Those in attendance applauded enthusiastically and there were lots of smiles.

Eric Belcastro of the Community Environmental Legal Defense Fund applauded the Council, saying, “This is the culmination of a lot of work, study and soul-searching. Members of Council took a stand on behalf of community rights. State law licenses corporations to ‘legally’ violate the rights of the people, and then pretends to preempt municipalities from protecting the health, safety and welfare of the community. But the State does not have the authority to make it illegal for Council members to honor their oaths of office…not in Wilkinsburg, and not in any community.”

The Community Environmental Legal Defense Fund, headquartered in Chambersburg, has been working with people in Pennsylvania since 1995 to assert their fundamental rights to democratic local self-governance, and to enact laws which end destructive and rights-denying corporate action aided and abetted by state and federal governments.

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The Community Environmental Legal Defense Fund
Pennsylvania Community Rights Network
P.O. Box 360 Mercersburg, PA  17236
www.celdf.org

Press Release lacks some important information

CELDF's release mentions the roles that Terri Supowitz, Joni Rabinowitz, Claudia Detwiler and Eric Belcastro played in this triumph in Wilkinsburg.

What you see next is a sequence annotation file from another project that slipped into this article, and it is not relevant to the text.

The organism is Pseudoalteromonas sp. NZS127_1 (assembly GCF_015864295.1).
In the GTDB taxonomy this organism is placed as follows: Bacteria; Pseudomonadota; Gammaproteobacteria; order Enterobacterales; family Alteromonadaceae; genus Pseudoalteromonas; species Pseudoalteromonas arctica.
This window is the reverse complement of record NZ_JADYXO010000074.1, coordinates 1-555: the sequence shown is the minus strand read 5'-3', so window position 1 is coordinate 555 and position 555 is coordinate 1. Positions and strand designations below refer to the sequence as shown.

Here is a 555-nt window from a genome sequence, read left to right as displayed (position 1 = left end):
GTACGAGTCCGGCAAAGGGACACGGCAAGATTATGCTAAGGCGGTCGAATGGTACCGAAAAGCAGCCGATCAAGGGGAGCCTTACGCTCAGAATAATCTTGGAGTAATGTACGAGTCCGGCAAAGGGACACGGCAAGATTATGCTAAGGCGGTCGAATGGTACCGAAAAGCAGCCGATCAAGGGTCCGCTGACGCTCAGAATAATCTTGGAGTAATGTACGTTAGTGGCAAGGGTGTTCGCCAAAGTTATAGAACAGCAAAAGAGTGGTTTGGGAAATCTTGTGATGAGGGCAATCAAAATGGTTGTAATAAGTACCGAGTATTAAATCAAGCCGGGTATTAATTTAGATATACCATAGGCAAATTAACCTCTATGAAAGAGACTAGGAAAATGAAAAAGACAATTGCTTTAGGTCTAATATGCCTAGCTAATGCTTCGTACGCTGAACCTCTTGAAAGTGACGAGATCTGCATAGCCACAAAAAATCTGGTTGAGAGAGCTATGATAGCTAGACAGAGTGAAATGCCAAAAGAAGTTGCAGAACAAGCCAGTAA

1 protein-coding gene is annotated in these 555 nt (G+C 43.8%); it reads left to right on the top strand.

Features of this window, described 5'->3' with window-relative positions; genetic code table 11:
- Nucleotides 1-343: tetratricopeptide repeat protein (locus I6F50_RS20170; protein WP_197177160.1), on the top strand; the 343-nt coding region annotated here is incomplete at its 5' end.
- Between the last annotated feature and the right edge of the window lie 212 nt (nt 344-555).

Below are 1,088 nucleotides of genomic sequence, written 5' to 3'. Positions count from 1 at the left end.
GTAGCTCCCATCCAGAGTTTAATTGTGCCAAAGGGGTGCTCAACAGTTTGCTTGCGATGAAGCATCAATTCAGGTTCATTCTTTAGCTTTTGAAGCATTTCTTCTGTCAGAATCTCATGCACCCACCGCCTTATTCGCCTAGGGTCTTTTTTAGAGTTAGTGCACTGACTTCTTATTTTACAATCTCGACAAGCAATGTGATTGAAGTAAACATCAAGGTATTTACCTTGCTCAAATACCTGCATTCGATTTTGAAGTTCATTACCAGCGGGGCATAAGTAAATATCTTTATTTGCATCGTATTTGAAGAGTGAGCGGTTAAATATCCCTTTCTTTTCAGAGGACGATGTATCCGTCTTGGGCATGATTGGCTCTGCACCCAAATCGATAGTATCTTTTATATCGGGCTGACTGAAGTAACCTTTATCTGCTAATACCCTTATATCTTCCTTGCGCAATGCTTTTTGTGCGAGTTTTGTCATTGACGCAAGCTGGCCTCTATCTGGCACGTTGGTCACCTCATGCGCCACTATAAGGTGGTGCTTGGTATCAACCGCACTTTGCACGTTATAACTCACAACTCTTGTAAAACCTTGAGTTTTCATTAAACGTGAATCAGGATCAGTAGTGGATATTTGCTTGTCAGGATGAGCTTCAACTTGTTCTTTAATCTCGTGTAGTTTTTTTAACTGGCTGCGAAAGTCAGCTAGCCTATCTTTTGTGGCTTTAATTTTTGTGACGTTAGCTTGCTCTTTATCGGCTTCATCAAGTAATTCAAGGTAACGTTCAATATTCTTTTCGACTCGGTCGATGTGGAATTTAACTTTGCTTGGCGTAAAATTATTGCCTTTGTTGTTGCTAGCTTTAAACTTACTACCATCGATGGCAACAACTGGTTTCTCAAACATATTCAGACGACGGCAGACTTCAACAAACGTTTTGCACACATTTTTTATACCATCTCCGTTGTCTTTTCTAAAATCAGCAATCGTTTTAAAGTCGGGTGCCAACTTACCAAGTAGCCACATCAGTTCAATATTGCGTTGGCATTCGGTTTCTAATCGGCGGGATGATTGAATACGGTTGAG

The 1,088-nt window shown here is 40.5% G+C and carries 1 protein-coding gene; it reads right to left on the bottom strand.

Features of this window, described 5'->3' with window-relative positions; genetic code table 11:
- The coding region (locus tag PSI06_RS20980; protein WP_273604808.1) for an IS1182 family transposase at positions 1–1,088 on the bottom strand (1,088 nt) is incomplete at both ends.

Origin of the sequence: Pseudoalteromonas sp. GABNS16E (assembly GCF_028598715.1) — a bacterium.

What it does not mention is that all four are very active members of Marcellus Protest, an all volunteer organization that, without budget or staff, steadfastly & tirelessly works throughout SWPA and beyond on the frack battle.

Marcellus Protest rose up and provided the support and lobbying for councilman Shields' successful Pittsburgh drilling ban. Marcellus Protest has helped similar groups to form in Beaver, Butler, Washington and Westmoreland counties. Our members, pulling the $ out of their own pockets, have driven hundreds of miles throughout SWPA, at the invitation of citizens, small towns, etc.

Thousands of people turn to this (marcellusprotest.org) very website - every month - for event information, free resources and news. Driven and motivated by Marcellus Protest, hundreds of people attend town halls, protests and rallies, throughout our region. Scores of journalists from across the globe go to Marcellus Protest's media volunteers, seeking contacts, information, etc.

Council President Eugenia Moore is correct in her statement: "not only should one Council member be thanked, or one resident." So should groups of committed people, like those in Marcellus Protest. It is my practice to give credit where credit is due and it is due here.